MA'ALEH ADUMIM, West Bank (May. 9)
The residents of this all-Jewish township of 13,500 are angry, frustrated and all too ready to take the law into their own hands.
They are sick of the Palestinian uprising in the West Bank and Gaza Strip, which marked the end of its 29th month on Wednesday.
The problem is that the intifada not only shows no signs of ending, it is getting worse.
According to police statistics, at least 161 vehicles owned by Ma’aleh Adumim residents were stoned last month. That was up from 100 vehicles in March.
The people of this township, located due east of Jerusalem, blame the Israeli security forces for inadequate protection.
“The army and the police failed to restore order, so we did,” said Mayor Amos Tertman.
On Monday night, a group of settlers headed for Eizariya, an Arab neighborhood on the road connecting Ma’aleh Adumim with Jerusalem.
They were stopped by police, who guessed their intentions. So they took a newly built bypass road and parked their cars at the first road junction leading to the Arab neighborhoods of A-Tur and Zuayem.
The two Arab homes closest to the road became their targets of vengeance. Windows in both were smashed.
The vigilantes entered the yard of Nabil Abu-Gharbiya, smashed the windows of a Volkswagen Beetle parked there, released the brakes and sent it rolling down the steep grade, where it smashed into a utility pole.
‘SOMETHING NEEDS TO BE DONE’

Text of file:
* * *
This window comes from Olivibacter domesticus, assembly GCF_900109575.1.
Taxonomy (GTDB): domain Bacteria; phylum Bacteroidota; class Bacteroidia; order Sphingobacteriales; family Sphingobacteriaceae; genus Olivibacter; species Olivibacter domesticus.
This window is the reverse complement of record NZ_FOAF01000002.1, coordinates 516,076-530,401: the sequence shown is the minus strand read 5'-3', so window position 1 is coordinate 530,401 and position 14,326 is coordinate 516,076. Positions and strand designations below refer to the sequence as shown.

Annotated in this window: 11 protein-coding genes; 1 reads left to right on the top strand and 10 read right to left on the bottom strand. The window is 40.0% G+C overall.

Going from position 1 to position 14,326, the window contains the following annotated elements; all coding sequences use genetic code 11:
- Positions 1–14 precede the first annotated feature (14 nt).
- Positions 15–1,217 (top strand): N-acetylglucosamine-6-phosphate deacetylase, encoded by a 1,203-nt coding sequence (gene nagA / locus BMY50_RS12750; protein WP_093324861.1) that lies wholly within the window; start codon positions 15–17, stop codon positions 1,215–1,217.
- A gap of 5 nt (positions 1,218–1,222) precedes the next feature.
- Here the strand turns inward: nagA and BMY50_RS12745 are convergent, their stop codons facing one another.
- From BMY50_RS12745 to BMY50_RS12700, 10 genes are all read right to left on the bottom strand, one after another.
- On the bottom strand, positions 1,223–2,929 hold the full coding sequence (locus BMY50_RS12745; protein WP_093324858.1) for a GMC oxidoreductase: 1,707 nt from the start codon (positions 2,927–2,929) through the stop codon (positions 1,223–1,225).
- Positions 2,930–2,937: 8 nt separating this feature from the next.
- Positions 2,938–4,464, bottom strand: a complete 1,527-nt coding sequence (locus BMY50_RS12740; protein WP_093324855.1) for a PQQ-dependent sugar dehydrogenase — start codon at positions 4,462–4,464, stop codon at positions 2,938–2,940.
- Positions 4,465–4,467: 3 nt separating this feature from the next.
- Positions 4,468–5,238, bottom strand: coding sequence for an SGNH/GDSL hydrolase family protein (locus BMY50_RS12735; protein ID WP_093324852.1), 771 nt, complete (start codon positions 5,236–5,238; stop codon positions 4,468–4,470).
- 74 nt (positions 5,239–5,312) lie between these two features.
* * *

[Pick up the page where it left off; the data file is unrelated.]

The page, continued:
“They came close to 11 p.m.,” recalled Abu-Gharbiya’s wife, Miyasser. “The children were awakened by the noise of windows shattering. The stones landed all around them,” she said.
She said only by the grace of God did her children escape injury. “What kind of people are these, attacking innocent children?” she asked.
They are, in fact, the kind of people who are fed up with the seemingly endless intifada. And they are determined to protect the free flow of Jewish traffic.
Three years ago, after a spate of stone-throwing attacks, 3,000 Jews raided Eizariya, smashing windows and damaging Arab cars. This week’s assault was modest by comparison.
According to Ya’acov Melamed, who owns a fast-food restaurant in Ma’aleh Adumim, the solution is to the Palestinian violence is to “break their bones.”
Melamed and other residents can easily reduce the risk of stoning attacks by using the new four-lane highway to Jerusalem that bypasses Arab villages. But many residents prefer the old road, because it gets them to downtown Jerusalem more quickly. And besides, they say, it is a matter of principle.
“I like to go on that road. I like the contact with the Arabs, to show them that we are not afraid of them,” Melamed said.
Tertman, referring to the Arab homes hit by his townspeople, said, “I oppose any damage caused to innocent people. But I understand our people, who are sick and tired of the situation.”
“Perhaps now, the authorities will understand that something needs to be done,” he said.